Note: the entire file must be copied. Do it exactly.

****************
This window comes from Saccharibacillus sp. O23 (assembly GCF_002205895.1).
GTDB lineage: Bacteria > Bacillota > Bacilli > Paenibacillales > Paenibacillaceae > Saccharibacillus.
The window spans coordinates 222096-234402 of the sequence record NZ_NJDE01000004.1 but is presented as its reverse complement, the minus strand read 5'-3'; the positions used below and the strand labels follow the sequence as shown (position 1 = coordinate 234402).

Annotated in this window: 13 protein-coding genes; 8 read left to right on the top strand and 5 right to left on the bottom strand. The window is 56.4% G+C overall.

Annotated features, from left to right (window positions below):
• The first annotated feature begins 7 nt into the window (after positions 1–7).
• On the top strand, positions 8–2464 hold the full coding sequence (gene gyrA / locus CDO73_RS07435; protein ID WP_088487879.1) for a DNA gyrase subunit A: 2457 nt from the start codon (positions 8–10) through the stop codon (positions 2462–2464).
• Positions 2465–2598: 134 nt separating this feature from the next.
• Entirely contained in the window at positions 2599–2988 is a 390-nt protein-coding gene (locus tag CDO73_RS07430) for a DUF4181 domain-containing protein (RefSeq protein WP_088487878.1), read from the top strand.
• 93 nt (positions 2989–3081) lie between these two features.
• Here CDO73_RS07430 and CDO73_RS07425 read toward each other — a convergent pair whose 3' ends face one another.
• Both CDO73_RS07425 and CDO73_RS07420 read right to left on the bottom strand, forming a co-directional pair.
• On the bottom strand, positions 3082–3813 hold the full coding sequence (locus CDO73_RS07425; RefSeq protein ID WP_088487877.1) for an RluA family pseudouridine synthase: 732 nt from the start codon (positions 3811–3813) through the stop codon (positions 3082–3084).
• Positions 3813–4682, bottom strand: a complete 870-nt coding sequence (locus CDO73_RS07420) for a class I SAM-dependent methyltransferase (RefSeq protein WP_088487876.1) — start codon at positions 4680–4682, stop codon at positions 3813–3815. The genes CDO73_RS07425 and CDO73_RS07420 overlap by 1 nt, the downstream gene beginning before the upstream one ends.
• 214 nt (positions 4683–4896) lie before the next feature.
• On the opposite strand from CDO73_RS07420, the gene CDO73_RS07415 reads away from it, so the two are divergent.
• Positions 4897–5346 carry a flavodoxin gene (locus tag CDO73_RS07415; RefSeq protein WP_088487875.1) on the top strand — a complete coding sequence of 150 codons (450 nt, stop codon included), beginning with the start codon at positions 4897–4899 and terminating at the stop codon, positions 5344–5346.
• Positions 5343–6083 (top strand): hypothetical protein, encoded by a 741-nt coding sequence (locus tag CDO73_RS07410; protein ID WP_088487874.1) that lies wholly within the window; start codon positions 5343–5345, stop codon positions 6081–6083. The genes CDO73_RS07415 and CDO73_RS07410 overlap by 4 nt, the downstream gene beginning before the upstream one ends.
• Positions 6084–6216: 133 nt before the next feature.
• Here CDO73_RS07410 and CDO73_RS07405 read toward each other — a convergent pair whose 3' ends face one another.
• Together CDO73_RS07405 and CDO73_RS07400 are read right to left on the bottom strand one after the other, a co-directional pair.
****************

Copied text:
This window comes from Saccharibacillus sp. O23 (assembly GCF_002205895.1).
GTDB lineage: Bacteria > Bacillota > Bacilli > Paenibacillales > Paenibacillaceae > Saccharibacillus.
The window spans coordinates 222096-234402 of the sequence record NZ_NJDE01000004.1 but is presented as its reverse complement, the minus strand read 5'-3'; the positions used below and the strand labels follow the sequence as shown (position 1 = coordinate 234402).

Annotated in this window: 13 protein-coding genes; 8 read left to right on the top strand and 5 right to left on the bottom strand. The window is 56.4% G+C overall.

Annotated features, from left to right (window positions below):
• The first annotated feature begins 7 nt into the window (after positions 1–7).
• On the top strand, positions 8–2464 hold the full coding sequence (gene gyrA / locus CDO73_RS07435; protein ID WP_088487879.1) for a DNA gyrase subunit A: 2457 nt from the start codon (positions 8–10) through the stop codon (positions 2462–2464).
• Positions 2465–2598: 134 nt separating this feature from the next.
• Entirely contained in the window at positions 2599–2988 is a 390-nt protein-coding gene (locus tag CDO73_RS07430) for a DUF4181 domain-containing protein (RefSeq protein WP_088487878.1), read from the top strand.
• 93 nt (positions 2989–3081) lie between these two features.
• Here CDO73_RS07430 and CDO73_RS07425 read toward each other — a convergent pair whose 3' ends face one another.
• Both CDO73_RS07425 and CDO73_RS07420 read right to left on the bottom strand, forming a co-directional pair.
• On the bottom strand, positions 3082–3813 hold the full coding sequence (locus CDO73_RS07425; RefSeq protein ID WP_088487877.1) for an RluA family pseudouridine synthase: 732 nt from the start codon (positions 3811–3813) through the stop codon (positions 3082–3084).
• Positions 3813–4682, bottom strand: a complete 870-nt coding sequence (locus CDO73_RS07420) for a class I SAM-dependent methyltransferase (RefSeq protein WP_088487876.1) — start codon at positions 4680–4682, stop codon at positions 3813–3815. The genes CDO73_RS07425 and CDO73_RS07420 overlap by 1 nt, the downstream gene beginning before the upstream one ends.
• 214 nt (positions 4683–4896) lie before the next feature.
• On the opposite strand from CDO73_RS07420, the gene CDO73_RS07415 reads away from it, so the two are divergent.
• Positions 4897–5346 carry a flavodoxin gene (locus tag CDO73_RS07415; RefSeq protein WP_088487875.1) on the top strand — a complete coding sequence of 150 codons (450 nt, stop codon included), beginning with the start codon at positions 4897–4899 and terminating at the stop codon, positions 5344–5346.
• Positions 5343–6083 (top strand): hypothetical protein, encoded by a 741-nt coding sequence (locus tag CDO73_RS07410; protein ID WP_088487874.1) that lies wholly within the window; start codon positions 5343–5345, stop codon positions 6081–6083. The genes CDO73_RS07415 and CDO73_RS07410 overlap by 4 nt, the downstream gene beginning before the upstream one ends.
• Positions 6084–6216: 133 nt before the next feature.
• Here CDO73_RS07410 and CDO73_RS07405 read toward each other — a convergent pair whose 3' ends face one another.
• Together CDO73_RS07405 and CDO73_RS07400 are read right to left on the bottom strand one after the other, a co-directional pair.